A boy holds a placard with pictures of Afghans killed in recent airstrikes during an anti-U.S. protest in Kabul on Sunday. Amid widespread public anger about civilian deaths, a study found that most of the deaths in 2010 were caused by insurgents.
People in Afghanistan got a look Wednesday at a report that quantifies one of the most painful parts of the Afghan war: civilian casualties.
The report comes amid widespread anger over civilian deaths caused by NATO airstrikes. But the numbers show that the percentage of civilian deaths caused by NATO and Afghan government forces actually fell last year.
While war-related civilian deaths increased by 15 percent, most of the deaths were caused by insurgents, according to the report from the United Nations and a prominent Afghan human-rights group.
Has the word "hero" been so overused that it's losing its meaning?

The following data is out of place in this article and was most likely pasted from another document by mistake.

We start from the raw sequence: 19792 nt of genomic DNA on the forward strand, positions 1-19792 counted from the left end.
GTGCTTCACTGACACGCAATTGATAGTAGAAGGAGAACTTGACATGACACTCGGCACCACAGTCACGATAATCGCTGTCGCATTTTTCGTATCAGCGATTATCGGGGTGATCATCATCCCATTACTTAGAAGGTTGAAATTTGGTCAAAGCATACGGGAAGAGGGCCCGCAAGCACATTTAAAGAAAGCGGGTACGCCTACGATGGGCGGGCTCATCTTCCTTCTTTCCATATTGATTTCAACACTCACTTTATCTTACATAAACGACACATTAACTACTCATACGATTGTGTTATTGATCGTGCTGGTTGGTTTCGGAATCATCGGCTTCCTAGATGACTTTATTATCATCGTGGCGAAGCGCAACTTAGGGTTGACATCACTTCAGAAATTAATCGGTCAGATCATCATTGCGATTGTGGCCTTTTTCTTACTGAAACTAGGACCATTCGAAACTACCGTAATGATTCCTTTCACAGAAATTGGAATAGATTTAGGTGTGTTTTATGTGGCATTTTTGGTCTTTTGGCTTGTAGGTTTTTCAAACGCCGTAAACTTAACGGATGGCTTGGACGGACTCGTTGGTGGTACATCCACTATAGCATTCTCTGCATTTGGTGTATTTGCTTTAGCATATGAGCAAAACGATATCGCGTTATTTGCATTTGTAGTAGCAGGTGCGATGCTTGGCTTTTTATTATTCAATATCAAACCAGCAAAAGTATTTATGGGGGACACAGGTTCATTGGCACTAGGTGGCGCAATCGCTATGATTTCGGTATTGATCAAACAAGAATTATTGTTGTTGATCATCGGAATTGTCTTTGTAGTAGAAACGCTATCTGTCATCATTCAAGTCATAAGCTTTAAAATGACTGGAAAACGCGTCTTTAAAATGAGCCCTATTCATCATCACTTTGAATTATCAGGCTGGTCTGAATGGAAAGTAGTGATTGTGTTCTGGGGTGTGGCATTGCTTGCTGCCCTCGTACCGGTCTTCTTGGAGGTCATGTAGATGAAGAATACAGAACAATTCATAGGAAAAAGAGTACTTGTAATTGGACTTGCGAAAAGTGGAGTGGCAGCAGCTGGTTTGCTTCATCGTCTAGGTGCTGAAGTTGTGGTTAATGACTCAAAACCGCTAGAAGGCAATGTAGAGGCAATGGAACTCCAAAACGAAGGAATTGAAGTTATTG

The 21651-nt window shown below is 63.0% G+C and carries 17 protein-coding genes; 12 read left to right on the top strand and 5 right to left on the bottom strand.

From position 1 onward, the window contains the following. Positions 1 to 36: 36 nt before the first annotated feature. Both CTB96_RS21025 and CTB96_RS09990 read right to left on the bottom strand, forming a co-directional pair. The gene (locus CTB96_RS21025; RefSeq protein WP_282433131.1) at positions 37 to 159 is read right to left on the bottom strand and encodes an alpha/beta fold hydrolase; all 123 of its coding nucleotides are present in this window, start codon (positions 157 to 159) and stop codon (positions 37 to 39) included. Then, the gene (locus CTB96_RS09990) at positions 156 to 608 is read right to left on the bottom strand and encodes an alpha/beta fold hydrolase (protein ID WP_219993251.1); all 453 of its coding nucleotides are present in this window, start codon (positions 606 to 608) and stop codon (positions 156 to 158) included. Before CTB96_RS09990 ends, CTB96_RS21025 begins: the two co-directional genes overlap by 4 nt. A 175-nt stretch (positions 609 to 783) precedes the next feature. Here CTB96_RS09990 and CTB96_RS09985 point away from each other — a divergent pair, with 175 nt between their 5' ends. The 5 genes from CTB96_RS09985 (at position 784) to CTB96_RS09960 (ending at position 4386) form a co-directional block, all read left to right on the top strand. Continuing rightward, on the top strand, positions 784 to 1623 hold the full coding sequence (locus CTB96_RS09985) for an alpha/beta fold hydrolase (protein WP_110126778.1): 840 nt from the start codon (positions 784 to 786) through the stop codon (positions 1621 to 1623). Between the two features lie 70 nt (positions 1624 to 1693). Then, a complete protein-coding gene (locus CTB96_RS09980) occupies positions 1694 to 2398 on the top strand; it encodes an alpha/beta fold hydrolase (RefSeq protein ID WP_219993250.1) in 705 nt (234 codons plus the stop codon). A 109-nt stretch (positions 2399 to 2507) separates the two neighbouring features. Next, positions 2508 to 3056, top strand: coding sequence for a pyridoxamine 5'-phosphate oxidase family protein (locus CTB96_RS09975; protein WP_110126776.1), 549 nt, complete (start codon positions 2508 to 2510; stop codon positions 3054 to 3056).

These three recent examples show how people are employing the term. You decide if the usage is appropriate.
On CBS News, Melissa Castellanos tells viewers that "the Super Senior who bravely fought-off jewel thieves with her handbag has been unmasked. She's [a] 71-year old grandmother ... and she's being called a hero by her community."
Illinois has banned the death penalty, becoming the sixteenth state to abolish capital punishment for convicted prisoners. Gov. Patrick Quinn signed the bill to end the practice and commuted the sentences of 15 inmates who had been on the state's Death Row.
In a report for Newscast, Cheryl Corley reports:
The abolition of the death penalty in Illinois has been in the making for 11 years. It was in the year 2000 that then-Gov.George Ryan issued a moratorium on executions, after 13 inmates condemned to death had their sentences overturned.